The Elizabethtown Borough Council decided to go with a less risky borrowing option for financing $2.8 million for the soon-to-be-built public works garage.
Chris Gibbons of Concord Public Finance presented the results of bank loan requests for proposals to council members at their meeting on Thursday, Nov. 1, and said the best proposals were from TD Bank and Adams County National Bank. TD Bank had a lower interest rate, but included several conditions that made it risky for the borough.
“How much risk does the borough want to take?” Gibbons asked.
Gibbons said a proposal from TD Bank could save the borough $35,000 in interest over the life of the 20-year loan, but there would be a penalty for paying the loan off early, effectively meaning the borough would not be able to refinance it. Also, the borough would be on the hook for changes to tax laws. These risks could cost considerably more than the $35,000 in interest savings, he said. Council members instead voted unanimously for a slightly higher rate from Adams County National Bank that did not have those risks.
The cost to build the garage is about $3.7 million; part of the cost is coming from the borough’s capital reserve fund and the rest is being borrowed.
In another matter, councilors voted unanimously to reject an application for a ground floor dwelling unit in a building at 213 N. Market St., which is in the central business district. Applicants Ronald E. Wenger of Mount Joy and Ashton K. Wenger of Columbia proposed dividing the vacant commercial space most recently used as a barbershop into a 535-square-foot commercial space and a 390-square-foot residential space. The Wengers initially applied for the conditional use in September, but council members decided to continue the hearing until the Nov. 1 meeting. At the Nov. 1 meeting, the Wengers acknowledged that they had made no attempt to find a commercial tenant for the whole space. Solicitor Josele Cleary said the burden is on the applicant to show that the space cannot be used for commercial purposes and that there is adequate off-street parking.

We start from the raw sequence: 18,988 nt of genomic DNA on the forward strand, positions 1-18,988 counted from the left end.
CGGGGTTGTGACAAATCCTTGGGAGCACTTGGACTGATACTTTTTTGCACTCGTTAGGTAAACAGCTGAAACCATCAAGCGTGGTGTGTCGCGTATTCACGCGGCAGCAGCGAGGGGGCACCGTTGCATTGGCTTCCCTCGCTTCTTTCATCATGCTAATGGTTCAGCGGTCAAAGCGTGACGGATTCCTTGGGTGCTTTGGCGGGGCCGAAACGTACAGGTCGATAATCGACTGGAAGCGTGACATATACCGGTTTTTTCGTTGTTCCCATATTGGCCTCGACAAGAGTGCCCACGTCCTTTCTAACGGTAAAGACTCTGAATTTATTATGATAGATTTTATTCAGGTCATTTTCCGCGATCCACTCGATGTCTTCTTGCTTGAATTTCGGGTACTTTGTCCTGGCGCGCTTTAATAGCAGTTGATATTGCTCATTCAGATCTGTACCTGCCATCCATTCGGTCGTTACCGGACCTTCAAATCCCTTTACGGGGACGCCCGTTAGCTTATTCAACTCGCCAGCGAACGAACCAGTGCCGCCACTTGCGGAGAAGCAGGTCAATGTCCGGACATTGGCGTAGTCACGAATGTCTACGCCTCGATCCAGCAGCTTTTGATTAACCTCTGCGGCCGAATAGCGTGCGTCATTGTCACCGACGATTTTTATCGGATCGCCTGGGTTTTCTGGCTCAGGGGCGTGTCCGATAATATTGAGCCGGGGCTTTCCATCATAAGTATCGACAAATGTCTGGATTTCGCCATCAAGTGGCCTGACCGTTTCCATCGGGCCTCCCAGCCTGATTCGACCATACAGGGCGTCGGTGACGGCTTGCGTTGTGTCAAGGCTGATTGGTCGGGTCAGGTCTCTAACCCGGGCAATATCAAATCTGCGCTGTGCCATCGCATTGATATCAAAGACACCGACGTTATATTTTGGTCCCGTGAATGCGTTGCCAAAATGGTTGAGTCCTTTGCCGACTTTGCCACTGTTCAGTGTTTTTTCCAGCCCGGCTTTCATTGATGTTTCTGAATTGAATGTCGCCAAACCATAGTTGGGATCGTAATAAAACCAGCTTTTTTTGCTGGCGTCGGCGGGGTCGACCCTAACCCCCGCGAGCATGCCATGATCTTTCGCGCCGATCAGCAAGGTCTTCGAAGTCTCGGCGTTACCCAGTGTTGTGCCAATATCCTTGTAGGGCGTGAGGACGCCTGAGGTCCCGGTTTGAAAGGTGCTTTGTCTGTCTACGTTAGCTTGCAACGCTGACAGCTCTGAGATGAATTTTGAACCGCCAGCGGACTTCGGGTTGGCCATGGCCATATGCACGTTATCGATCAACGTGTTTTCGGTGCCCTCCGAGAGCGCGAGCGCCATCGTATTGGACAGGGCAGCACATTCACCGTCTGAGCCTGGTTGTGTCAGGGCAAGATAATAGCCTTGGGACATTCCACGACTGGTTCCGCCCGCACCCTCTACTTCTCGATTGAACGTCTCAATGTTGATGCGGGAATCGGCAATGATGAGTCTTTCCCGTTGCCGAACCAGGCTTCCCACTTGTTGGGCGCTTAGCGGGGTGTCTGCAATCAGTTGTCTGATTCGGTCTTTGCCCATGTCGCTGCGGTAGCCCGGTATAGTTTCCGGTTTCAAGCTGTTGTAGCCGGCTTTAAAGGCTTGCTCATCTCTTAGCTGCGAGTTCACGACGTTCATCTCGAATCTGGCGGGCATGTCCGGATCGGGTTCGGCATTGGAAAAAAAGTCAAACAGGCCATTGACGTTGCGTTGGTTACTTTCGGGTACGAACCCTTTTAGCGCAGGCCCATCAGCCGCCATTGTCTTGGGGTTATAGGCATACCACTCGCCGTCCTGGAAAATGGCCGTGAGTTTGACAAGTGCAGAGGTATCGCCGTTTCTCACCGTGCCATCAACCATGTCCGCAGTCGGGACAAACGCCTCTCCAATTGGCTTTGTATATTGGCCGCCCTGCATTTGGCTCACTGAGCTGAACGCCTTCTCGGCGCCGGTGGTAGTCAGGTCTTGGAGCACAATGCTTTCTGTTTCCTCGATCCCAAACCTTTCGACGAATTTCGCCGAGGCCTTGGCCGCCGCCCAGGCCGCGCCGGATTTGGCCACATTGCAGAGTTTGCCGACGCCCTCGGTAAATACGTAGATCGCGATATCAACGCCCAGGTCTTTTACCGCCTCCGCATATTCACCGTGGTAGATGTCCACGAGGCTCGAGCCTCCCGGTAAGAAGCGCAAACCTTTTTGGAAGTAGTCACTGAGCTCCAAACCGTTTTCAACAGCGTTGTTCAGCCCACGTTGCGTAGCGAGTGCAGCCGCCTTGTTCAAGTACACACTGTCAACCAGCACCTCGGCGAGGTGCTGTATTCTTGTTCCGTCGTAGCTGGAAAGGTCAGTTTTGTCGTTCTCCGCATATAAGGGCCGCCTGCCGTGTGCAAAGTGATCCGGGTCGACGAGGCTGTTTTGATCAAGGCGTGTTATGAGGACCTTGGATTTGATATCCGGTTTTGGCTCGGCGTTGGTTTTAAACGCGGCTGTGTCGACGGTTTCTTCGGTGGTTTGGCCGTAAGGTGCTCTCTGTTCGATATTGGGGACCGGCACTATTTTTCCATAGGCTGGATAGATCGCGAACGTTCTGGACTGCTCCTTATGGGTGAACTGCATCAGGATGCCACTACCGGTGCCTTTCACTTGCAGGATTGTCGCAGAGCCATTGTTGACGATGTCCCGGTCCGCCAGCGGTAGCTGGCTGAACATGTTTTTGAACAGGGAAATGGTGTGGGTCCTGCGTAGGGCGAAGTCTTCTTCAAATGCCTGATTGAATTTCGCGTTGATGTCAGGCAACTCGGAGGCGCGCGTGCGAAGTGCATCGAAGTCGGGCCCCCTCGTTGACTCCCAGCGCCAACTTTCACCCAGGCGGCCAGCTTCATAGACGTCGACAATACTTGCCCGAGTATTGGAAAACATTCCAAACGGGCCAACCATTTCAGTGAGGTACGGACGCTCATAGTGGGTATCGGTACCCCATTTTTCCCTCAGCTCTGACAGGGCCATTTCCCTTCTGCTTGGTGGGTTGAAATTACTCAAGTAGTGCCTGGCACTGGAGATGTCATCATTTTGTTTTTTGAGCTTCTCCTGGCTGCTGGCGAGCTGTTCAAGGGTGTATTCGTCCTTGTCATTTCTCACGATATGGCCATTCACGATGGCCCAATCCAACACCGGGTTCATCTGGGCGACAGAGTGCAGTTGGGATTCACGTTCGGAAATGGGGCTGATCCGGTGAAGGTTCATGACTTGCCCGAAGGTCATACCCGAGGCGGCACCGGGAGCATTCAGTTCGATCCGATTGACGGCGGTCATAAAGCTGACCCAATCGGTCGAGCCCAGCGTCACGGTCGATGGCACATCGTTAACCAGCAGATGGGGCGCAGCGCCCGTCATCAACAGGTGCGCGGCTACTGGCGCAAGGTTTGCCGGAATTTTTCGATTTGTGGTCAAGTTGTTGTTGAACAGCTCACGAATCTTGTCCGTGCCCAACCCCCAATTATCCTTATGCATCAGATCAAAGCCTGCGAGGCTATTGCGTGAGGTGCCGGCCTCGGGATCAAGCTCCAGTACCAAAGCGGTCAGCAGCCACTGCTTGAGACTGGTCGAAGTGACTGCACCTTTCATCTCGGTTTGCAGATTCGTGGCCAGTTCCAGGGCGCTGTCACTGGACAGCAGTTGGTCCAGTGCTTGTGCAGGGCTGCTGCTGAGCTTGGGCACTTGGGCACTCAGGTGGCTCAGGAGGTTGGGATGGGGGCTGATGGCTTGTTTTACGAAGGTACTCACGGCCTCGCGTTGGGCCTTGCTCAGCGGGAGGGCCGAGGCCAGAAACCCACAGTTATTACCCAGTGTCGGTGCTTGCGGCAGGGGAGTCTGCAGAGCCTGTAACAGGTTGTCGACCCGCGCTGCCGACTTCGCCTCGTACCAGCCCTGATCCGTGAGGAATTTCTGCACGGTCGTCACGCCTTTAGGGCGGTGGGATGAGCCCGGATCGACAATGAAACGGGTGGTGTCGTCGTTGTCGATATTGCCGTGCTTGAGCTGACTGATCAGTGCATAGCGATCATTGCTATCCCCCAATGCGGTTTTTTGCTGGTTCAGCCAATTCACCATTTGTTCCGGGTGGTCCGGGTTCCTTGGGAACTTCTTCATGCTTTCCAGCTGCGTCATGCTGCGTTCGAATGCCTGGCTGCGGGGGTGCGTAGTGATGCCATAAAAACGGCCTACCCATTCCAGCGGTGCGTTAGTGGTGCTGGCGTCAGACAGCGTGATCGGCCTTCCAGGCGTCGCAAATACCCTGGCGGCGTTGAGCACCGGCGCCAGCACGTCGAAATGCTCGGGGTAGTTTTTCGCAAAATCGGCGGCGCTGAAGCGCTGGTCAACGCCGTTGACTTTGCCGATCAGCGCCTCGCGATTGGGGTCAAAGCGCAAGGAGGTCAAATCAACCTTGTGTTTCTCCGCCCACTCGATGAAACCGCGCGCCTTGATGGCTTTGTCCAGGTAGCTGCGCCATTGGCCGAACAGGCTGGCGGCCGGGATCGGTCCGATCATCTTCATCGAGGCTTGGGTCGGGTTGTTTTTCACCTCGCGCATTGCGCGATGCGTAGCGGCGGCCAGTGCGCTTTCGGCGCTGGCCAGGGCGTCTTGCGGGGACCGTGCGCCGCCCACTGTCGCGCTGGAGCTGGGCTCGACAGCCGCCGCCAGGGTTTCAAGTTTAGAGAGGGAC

“Council gave you an opportunity to go back and look at the ordinance and come back with more evidence tonight and you didn’t,” Cleary said.
Also, councilors voted unanimously to approve a memorandum of understanding with the Elizabethtown Police Officers Association for a change to 12-hour shifts from the current eight-hour shifts. In an interview after the meeting, Police Chief Ed Cunningham said he believed eight-hour shifts had been in place for about 10 years and there had been 12-hour shifts before that. When asked why the move to eight-hour shifts was made in the first place, Cunningham said he did not know since he had only worked in Elizabethtown since January.
Cunningham said during the meeting that the police presence at the previous evening’s trick-or-treating went quite well.
“We ran out of light sticks too soon and I ate too many Skittles,” Cunningham said, adding that police would order more light sticks next year. The sticks create a glowing light when bent; police give them to children on Halloween as a safety measure to make them more visible to drivers.
Councilors voted unanimously to approve the low bid of $155,000 for a dewatering press at the wastewater treatment plant and $44,992 for traffic signal pre-emption devices at four intersections. The dewatering press is used to wring out water from sludge. The pre-emption devices are all at Market Street intersections that currently do not allow emergency vehicles to pre-empt the traffic lights in all directions, but will after the new devices are installed. They are at the intersections with Linden Avenue, Willow Street, Arch Street and Maytown Avenue.